Measuring farmers’ dependence on public payments

There is considerable interest in the amount of support that farmers in the EU receive through public payments. The Commission in its MFF proposal in May 2018 proposed a reduction in the CAP budget (partially offset by increased co-financing contributions from Member States). Member States in the AGRIFISH Council and farm unions as well as the European Parliament have pushed back against this reduction.

A French Memorandum presented to the June 2018 meeting of the AGRIFISH Council asserts that “this decrease on both pillars would undoubtedly threaten the viability of European farms, the income of farmers and their ability to meet the citizen requirements for a healthy, sustainable, affordable and quality food as well as protection of environment and adaptation to climate change”.

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EU farm incomes in 2017

Eurostat has produced its first estimate of agricultural income in 2017, and it makes interesting reading. Both real agricultural income per Annual Work Unit (called indicator A in Eurostat terminology) as well as real agricultural entrepreneurial income per unpaid Annual Work Unit (Indicator B in Eurostat terminology) reached record levels (see chart below). This is surely something to be welcomed, even if COPA-COGECA did not issue a press release to draw attention to this fact. Across the EU as a whole, income from farming when divided among those working in the industry is in a robust state, even if the regular grumbling from industry representatives sometimes gives the opposite impression.

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EU farm incomes in 2016

It is frequently asserted in Brussels agricultural policy discussions that European farmers over the past few years are barely surviving, buffeted by unprecedented price collapses, the unwillingness of supermarkets to pay decent prices, the closure of external markets and tightening regulations. Commissioner Hogan spent much of the first half of his term of office bringing forward one emergency financial package after the other as taxpayers pumped more money into a sector supposedly on its last legs.
This picture of an industry in crisis is naturally promoted by the well-oiled publicity machine maintained by the farm lobbies in Brussels and national capitals.… Read the rest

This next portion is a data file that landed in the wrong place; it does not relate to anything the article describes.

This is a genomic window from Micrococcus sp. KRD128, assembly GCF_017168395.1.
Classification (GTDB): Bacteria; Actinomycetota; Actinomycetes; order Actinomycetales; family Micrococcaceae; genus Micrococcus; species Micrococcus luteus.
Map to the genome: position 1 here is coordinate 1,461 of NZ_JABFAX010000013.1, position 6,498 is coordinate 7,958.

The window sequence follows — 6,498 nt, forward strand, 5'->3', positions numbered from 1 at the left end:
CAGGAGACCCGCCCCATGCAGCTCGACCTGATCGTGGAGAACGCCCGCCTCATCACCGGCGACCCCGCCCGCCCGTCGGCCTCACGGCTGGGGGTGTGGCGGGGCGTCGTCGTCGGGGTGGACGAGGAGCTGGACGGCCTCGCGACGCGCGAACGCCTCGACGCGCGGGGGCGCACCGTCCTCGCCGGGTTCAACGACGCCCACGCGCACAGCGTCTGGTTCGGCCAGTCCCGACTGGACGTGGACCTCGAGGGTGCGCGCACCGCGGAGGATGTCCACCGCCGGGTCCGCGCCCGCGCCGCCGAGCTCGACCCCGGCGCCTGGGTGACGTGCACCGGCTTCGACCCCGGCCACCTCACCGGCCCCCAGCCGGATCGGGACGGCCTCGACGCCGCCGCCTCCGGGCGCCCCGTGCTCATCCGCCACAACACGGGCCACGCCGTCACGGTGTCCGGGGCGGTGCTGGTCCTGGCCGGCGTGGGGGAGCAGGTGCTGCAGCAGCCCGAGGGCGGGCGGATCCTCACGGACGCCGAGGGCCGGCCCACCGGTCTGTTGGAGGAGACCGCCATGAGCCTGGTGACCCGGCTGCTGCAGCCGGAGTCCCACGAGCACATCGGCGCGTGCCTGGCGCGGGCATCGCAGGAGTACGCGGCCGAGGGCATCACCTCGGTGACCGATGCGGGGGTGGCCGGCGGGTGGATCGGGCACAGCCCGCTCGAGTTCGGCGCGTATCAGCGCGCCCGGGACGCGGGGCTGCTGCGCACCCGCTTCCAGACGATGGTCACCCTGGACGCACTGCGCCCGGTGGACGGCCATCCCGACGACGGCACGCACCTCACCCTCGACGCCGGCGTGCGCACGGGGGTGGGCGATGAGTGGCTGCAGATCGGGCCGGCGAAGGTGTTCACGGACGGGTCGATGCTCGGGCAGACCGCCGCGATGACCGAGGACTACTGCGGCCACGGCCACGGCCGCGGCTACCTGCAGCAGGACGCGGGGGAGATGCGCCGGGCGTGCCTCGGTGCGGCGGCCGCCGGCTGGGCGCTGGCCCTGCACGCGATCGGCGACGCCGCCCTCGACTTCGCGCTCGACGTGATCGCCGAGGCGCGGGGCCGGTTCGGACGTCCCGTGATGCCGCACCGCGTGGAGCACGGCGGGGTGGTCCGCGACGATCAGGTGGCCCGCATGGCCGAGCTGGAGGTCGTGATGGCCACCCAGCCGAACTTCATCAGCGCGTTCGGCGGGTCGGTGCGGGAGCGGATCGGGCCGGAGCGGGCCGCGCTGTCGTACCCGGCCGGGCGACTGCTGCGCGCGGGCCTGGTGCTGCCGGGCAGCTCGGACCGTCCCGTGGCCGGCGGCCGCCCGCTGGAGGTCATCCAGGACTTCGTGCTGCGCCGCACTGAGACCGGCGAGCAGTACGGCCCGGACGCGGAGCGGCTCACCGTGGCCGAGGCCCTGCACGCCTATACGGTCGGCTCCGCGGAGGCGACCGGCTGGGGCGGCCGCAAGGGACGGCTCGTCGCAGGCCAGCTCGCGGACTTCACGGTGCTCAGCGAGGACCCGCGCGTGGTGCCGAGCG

Why further reform of the CAP is needed now

Yesterday I took part in a meeting at the European Parliament under the heading “CAP – Out of the box thinking‘ jointly organised by the RISE Foundation and the European Landowners’ Association. The event was part of the preparation for a report by the RISE Foundation under the leadership of Professor Allan Buckwell aiming to provide ideas for the CAP post 2020. My contribution was to argue that further reform of the CAP is needed now. Below is a slightly edited transcript of my remarks.

Reform of the Common Agricultural Policy has been ongoing since the seminal McSharry reforms in 1992.

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When is enough taxpayer aid enough?

The article below was published in the Irish Farming Independent on Tuesday 17 May (the original article can be read by clicking on this link and choosing the ‘Continue to use Press Display’ option). The article addresses the high dependence of Irish agriculture on public support, but the question I raise has, I think, wider relevance for other EU member states as well. With expectations growing that the June Agricultural Council may announce yet another aid package for the agricultural sector, my question is whether there is a vision for European (and not only Irish) agriculture in which this heavy dependence on public support for income in the sector can be reduced.… Read the rest

The dependence of EU farm income on public support